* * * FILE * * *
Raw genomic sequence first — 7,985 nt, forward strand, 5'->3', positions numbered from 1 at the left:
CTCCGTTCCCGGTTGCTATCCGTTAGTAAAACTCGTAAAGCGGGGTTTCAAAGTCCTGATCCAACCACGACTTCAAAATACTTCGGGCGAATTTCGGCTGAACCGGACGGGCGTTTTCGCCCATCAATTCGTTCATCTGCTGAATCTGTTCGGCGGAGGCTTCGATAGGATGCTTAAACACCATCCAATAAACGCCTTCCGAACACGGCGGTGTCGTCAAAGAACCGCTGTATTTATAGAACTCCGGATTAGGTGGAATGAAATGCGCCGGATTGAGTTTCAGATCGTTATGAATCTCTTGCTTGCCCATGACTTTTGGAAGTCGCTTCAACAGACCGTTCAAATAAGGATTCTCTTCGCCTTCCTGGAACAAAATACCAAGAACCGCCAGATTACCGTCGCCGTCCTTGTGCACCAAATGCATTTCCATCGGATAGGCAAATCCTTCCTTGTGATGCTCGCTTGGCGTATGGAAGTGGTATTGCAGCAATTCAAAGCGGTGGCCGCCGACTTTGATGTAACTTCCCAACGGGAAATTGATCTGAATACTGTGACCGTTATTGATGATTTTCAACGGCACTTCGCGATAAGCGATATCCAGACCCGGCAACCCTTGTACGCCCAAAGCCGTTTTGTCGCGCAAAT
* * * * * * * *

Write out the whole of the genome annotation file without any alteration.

Raw genomic sequence first — 7,985 nt, forward strand, 5'->3', positions numbered from 1 at the left:
CTCCGTTCCCGGTTGCTATCCGTTAGTAAAACTCGTAAAGCGGGGTTTCAAAGTCCTGATCCAACCACGACTTCAAAATACTTCGGGCGAATTTCGGCTGAACCGGACGGGCGTTTTCGCCCATCAATTCGTTCATCTGCTGAATCTGTTCGGCGGAGGCTTCGATAGGATGCTTAAACACCATCCAATAAACGCCTTCCGAACACGGCGGTGTCGTCAAAGAACCGCTGTATTTATAGAACTCCGGATTAGGTGGAATGAAATGCGCCGGATTGAGTTTCAGATCGTTATGAATCTCTTGCTTGCCCATGACTTTTGGAAGTCGCTTCAACAGACCGTTCAAATAAGGATTCTCTTCGCCTTCCTGGAACAAAATACCAAGAACCGCCAGATTACCGTCGCCGTCCTTGTGCACCAAATGCATTTCCATCGGATAGGCAAATCCTTCCTTGTGATGCTCGCTTGGCGTATGGAAGTGGTATTGCAGCAATTCAAAGCGGTGGCCGCCGACTTTGATGTAACTTCCCAACGGGAAATTGATCTGAATACTGTGACCGTTATTGATGATTTTCAACGGCACTTCGCGATAAGCGATATCCAGACCCGGCAACCCTTGTACGCCCAAAGCCGTTTTGTCGCGCAAAT